The third Access DevCon Vienna took place on April 27+28, 2019. It included presentations by
the Microsoft Access product team and developers from Europe and the USA. We had
attendees from 21 countries.
|This was the agenda in April 2019:
|Access Update by the Product Team
|Michal Bar + Mike Sullivan, Microsoft, Redmond, USA
Two members of the Microsoft Access product team came over from Redmond to attend the conference and keep us up-to-date with a short presentation about the latest news and plans for the product.
They were there to discuss with all attendees, answer questions, hear feature requests and pain points and learn about your Access work, applications and initiatives.
Michal is a program manager in Microsoft and the product lead and champion for Access since 2014. Prior to Microsoft, Michal spent 10 years at Intel’s mobile division, mainly focused on SQL based solutions for microprocessors validation processes. She has served as a press non-commissioned officer in the IDF, and holds a B.Sc. in Information Systems engineering from the Technion institute of Technology in Israel. She feels honored to be part of the Access team, with the opportunity to make an impact on the product and millions of engaged customers all over the world.
Mike is a software engineer on the Access team. He has tested or written code in almost every part of the product, from the UI shell all the way down to the data engine and Access’ ODBC connectivity components. His most recent work includes the UI refresh to Access document tabs, the addition of support for the Japanese calendar’s new era, and the new chart control that was added to Access last year.
Integrating PowerApps and Flow
in your existing Access Application
|Alexandru Tofan (LI), Microsoft, Bucharest, Romania
Imagine the frequent situation where a company has an Access application with a SQL Server backend on premises and now there's a need to extend its use to field workers on iOS, Android, and Windows devices. How can we handle this with modern Microsoft tools?• Building a PowerApps application to enable field workers
• Building a Flow to leverage the SQL Server connector
• Error handling in Flow
• Triggering flows from PowerApps or Access
• Connecting PowerApps and Flow to your existing SQL Server on-prem database to store field data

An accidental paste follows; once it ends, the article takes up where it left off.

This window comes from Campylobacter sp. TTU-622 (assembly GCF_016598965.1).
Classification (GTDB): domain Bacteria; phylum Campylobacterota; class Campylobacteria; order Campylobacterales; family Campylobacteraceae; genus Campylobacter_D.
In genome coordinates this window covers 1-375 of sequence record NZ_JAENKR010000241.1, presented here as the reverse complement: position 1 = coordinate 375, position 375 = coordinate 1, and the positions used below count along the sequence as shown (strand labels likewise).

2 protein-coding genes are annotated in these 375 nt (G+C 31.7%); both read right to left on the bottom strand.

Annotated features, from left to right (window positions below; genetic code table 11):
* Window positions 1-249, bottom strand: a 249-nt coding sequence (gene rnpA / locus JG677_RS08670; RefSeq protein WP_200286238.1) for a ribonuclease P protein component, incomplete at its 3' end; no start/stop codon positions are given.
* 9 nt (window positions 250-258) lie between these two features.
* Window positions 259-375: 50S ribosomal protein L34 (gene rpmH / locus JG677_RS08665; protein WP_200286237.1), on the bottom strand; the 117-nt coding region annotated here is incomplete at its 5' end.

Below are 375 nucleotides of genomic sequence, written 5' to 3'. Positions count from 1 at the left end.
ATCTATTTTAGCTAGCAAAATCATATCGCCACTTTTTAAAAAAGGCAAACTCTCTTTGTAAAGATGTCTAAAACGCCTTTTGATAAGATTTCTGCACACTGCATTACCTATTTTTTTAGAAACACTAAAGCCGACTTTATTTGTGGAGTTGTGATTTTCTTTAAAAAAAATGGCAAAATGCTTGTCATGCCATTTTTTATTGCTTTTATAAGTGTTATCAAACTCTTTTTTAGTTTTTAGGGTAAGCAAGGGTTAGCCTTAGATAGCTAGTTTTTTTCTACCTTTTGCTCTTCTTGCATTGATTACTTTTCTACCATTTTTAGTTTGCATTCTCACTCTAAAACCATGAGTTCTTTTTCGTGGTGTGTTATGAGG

Alexandru started to use Access at his first job where he had to use a template to create mdb files containing land and building registration data. He has been using Access ever since, both as an end user and developer.
|A Star is born: The Access Layout Grid
|Anders Ebro, Exacto, Copenhagen, Denmark
You removed it a hundred times, now you will love it!
Originally an engineer with a degree in Applied Physics, Anders started working with Access in 2008 and hasn’t looked back since.
Access + SQL Server,
Managed Code and the Web
|Tim Getsch, COMC, Redmond, WA, USA
Learn how COMC.com has used Microsoft Access to grow from a garage startup into the world’s largest consignment service for trading cards.
Startups need to rapidly innovate. When used properly, Access can be one of the best tools to enable rapid innovation.
However, mature businesses require the ability to also adapt to new technology.
Tim is a former member of the Microsoft Access team. In 2007 he left Microsoft to focus on his childhood passion.
Today, Tim and more than 100 of his employees get to make their living from the trading card industry.
COMC.com makes it safe and easy for collectors to enjoy their hobby without the hassle.
|GDPR with Access
|Karl Donaubauer, donkarl, Vienna, Austria
Since May 2018 the General Data Protection Regulation has been in force
in the European Union and for everyone in the world with customers in the EU market.
GDPR is all about personal data which is present in almost every Access application. So Access developers are a target like Google or
Facebook and you will have to pay the 20 million/4% turnover fine if... you miss this presentation.